Friday, 13 September 2013

A Behind-The-Scenes Peek at The First Wedding at The Langham, Chicago

 
It is a very invigorating experience to open a hotel, and it's one of the best experiences in the business.  I have opened four hotels over the years, and I look back at these as real milestones in my career.  There is a lot of blood, sweat, and tears, so to speak, but it is truly exhilarating.

Therefore, I have asked one of the team members at The Langham, Chicago to give us, as a guest blogger, a "behind the scenes" account of one aspect of opening our beautiful new hotel in the Windy City.

Gaylord Lamy, the Director of Food and Beverage at The Langham, Chicago shares with us his experience in organizing the first wedding - three days after the 10 July opening - and transforming this event into a memorable occasion for everyone to cherish.

Opening a hotel is not just about getting it to operate efficiently but also to secure a base of business so that it can be as successful as possible after its opening.  I applaud the Chicago team to have had the courage to take the wedding booking and make it a resounding success, the result of which immediately helped the hotel's public profile and which I am sure has also brought in more business.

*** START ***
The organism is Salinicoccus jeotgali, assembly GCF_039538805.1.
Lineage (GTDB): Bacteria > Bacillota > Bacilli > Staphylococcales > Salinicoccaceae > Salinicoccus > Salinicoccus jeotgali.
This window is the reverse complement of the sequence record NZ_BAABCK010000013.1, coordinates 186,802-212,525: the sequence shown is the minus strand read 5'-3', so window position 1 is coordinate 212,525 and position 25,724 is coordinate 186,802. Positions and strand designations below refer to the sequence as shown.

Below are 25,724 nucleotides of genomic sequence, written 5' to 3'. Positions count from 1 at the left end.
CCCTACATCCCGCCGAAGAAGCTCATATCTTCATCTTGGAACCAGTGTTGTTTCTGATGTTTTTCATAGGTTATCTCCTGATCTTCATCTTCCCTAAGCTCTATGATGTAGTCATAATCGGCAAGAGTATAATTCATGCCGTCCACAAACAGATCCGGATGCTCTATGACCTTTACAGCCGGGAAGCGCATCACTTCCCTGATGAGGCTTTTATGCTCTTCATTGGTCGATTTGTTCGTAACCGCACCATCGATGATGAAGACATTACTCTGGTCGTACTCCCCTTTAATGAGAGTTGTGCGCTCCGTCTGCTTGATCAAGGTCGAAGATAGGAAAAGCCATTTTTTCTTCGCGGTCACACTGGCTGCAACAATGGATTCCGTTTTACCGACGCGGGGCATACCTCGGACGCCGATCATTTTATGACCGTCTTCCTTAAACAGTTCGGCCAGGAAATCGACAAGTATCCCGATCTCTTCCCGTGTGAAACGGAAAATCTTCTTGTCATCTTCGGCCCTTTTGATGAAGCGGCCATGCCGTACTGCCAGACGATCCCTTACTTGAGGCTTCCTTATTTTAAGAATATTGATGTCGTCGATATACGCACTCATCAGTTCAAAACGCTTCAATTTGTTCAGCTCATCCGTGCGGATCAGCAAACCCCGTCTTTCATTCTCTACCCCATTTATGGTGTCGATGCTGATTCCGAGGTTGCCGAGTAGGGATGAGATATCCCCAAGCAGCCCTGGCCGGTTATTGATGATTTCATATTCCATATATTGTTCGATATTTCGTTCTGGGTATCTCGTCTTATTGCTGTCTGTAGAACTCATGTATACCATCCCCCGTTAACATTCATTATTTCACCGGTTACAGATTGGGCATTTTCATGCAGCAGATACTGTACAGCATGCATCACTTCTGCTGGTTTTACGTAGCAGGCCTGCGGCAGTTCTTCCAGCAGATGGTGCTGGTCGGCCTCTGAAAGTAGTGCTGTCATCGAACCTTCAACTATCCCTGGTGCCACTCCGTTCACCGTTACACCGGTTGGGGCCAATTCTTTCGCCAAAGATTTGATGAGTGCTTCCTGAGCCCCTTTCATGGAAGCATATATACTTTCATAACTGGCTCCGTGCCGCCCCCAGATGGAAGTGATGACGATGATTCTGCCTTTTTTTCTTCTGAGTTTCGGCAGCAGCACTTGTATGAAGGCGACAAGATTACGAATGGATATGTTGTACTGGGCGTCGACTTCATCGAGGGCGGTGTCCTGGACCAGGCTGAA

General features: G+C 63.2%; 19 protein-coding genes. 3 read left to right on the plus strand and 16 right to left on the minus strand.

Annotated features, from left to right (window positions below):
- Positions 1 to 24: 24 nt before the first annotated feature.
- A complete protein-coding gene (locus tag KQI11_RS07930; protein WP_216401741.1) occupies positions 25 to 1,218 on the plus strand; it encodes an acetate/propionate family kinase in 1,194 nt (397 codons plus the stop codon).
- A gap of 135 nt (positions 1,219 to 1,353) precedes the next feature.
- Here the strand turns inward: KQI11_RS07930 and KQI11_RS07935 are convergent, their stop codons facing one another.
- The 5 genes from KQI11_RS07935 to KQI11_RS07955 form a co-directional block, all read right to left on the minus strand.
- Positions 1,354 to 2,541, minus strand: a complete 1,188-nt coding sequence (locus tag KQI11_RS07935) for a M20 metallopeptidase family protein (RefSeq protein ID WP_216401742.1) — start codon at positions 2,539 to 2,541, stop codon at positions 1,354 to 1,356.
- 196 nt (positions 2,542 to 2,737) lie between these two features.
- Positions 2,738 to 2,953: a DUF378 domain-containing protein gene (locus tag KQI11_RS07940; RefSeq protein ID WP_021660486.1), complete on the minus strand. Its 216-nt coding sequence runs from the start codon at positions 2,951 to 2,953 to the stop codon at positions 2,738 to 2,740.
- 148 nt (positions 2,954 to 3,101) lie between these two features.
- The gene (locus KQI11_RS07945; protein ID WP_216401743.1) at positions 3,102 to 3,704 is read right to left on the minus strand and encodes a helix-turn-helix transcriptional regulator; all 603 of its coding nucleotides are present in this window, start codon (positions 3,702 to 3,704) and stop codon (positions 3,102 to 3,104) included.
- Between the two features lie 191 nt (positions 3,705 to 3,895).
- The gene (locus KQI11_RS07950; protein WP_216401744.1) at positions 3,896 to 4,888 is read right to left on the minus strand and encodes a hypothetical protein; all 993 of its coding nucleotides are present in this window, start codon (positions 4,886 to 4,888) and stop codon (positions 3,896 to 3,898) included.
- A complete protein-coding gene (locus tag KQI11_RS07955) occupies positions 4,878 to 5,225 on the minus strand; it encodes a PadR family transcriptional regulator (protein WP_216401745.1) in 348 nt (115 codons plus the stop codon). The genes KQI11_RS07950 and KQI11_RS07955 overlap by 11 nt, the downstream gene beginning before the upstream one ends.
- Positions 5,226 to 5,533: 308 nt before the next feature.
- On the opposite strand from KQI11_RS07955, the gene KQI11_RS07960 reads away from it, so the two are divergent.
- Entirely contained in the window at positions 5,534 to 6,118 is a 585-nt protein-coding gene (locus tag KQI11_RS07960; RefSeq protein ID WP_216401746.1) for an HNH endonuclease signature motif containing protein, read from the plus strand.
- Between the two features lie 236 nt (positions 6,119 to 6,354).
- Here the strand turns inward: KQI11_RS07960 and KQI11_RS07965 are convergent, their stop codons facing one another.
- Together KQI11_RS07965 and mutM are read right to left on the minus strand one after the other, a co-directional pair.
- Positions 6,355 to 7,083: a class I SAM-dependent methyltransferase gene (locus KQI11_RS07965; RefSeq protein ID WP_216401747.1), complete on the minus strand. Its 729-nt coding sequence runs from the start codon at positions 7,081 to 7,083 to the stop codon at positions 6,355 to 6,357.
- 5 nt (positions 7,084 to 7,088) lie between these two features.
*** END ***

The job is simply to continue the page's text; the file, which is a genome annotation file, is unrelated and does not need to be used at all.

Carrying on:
- Brett Butcher

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Although I’ve been with The Langham, Chicago since the summer of 2012 and have been involved in the challenging process of creating a professional F&B department from scratch, putting together our first social event for this absolutely stunning hotel in this fiercely competitive city just a mere 72 hours after its opening will always be a defining point in my career.
Prelude to the first wedding held at The Langham, Chicago

The first challenge in organizing this inaugural wedding in our Devonshire Ballroom was to figure out how things were going to work without the spaces themselves being finished. I’m not sure who had more pre-wedding jitters then: the bride or me! 
Conceptual planning with cardboard mockups